Inside the Countryside Mall in Clearwater, sitting around a table just a short distance from the Tampa Bay Skating Academy’s ice rink, are eight women figure skaters, one cake and no husbands.
That’s a proven formula that has helped earn the Ice Crystalites, a group of energetic women whose members range in age from 48 to 81, earn another first place finish at the Ice Skating Institute’s Adult National Championships in New York last October.
The TBSA Countryside adult team came in first place overall out of 35 rinks nationwide.
Following this win — their thirteenth gold medal in sixteen times competing — their goal now, as always, is to recruit new members to their roster and add to the fun.
Between nibbles of cake, a treat they indulge in after every practice, they explain why other adult skaters might want to join their group and travel to the annual national competition:
“We just have a good time,” says Dolly Mock.
“Girl time” emphasizes Carrie Keohane.
“Being goofy in the room…” co-captain Marcie Schultz says.
“…talking all night,” Mock adds. “And, we get to go to a lot of places we otherwise wouldn’t go…”
“…without our husbands,” chimes in another.
Then, of course, there’s the skating — that one factor, that single constant in the equation that continues to bring them together year after year.
“Some say it’s an addiction,” co-captain Pam Huff says, of the enduring desire to skate. “I like to compete, and I like the freedom to do funky, weird stuff, like Sesame Street music and Time Warp from the Rocky Horror Picture Show.”
“You move so fast but with nothing pulling you,” says Keohane, trying to describe the feeling of gliding across the ice. “It’s wonderful.”
It’s therapeutic, they all agree.
“When you’re out there all alone skating and you have all these people cheering you on, it makes you skate better,” Sue O’Neil says.
For the Ice Crystalites, skating is clearly a passion, an inner drive they’ve all fostered. Take, for instance, the group’s coach, Nadine Pearen. She’s been skating for 58 years, coaching for 35, and loves working with these self-motivated women.
“They’re a great group,” says Pearen, who also skates on the team. “They’re here because it’s strictly a self-directed thing. They appreciate what I do for them and it’s good exercise. They have coffee and cake after practice every week. So it’s more like a family.”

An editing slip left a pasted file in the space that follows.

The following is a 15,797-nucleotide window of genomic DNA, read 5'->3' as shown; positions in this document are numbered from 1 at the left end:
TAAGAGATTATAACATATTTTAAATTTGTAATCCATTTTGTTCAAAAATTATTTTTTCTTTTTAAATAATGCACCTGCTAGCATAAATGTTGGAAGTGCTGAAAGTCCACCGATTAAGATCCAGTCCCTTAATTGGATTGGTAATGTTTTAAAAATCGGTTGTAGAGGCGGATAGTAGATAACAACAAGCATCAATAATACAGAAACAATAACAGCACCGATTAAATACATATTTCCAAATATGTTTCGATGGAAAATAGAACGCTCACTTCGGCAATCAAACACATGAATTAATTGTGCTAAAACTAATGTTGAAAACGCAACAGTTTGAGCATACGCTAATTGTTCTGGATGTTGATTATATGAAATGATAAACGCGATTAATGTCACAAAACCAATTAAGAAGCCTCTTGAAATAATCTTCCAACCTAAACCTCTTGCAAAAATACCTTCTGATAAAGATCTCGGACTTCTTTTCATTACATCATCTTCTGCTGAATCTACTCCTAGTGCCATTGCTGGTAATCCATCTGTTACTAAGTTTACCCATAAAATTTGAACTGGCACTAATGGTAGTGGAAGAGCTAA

But winning matters too. The team took first by a landslide in October. They now have a baker’s dozen of wins under their belts, with no intention of letting up.
“We got first place by 156 points. We really squished them,” chuckles Schultz, who adds that TBSA’s Countryside team and the team that came in second are good friends. “We’re friends with all those ladies. We do it for the fun — all the camaraderie and all the cheering.”
Skaters can compete as a team and individually. If they place in the top five, points are given according to how they finished. The points are then added and a team score is given.
Unfortunately, team member Marion Sudduth, who first supported her daughter’s skating for 13 years before taking to the ice herself, missed the fun.
At 81, Sudduth is the oldest member of the team. She was all set to compete in New York but had to stay home to be fitted for a pacemaker.
“I wished I was with them. But they brought me back medals,” Sudduth says. She’s feeling much better now and says she’s “aging backwards.”
“She’s back on the ice, practicing and training for this year’s competition,” says Pearen, who also is TBSA Countryside’s assistant skating school director.
While Pearen skated in her youth competitively, many team members didn’t get involved in skating until adulthood.
“Most of us got into it because our kids were in it,” Schultz says. The youngest on the team at 48, she first hit the ice when her daughter, Megan, was 4 years old and started taking lessons. Schultz says Megan, 14, still participates in the sport.
As the women gear up for the competition in Las Vegas, Oct. 23-25, 2015, their prime directive is to make sure they have enough skaters. They need at least eight on the team.
“Right now, we’re down some members,” Schultz says. “We need more. It would be nice to have about 12.”
For team member Lucy Deiley, who bakes the cake every week for the after-practice get-together, more members would mean more baking. But she doesn’t mind. “It’s my hobby,” Deiley says.
For her, as well as the other Ice Crystalites, having a bigger team to compete at nationals would be the icing on the cake.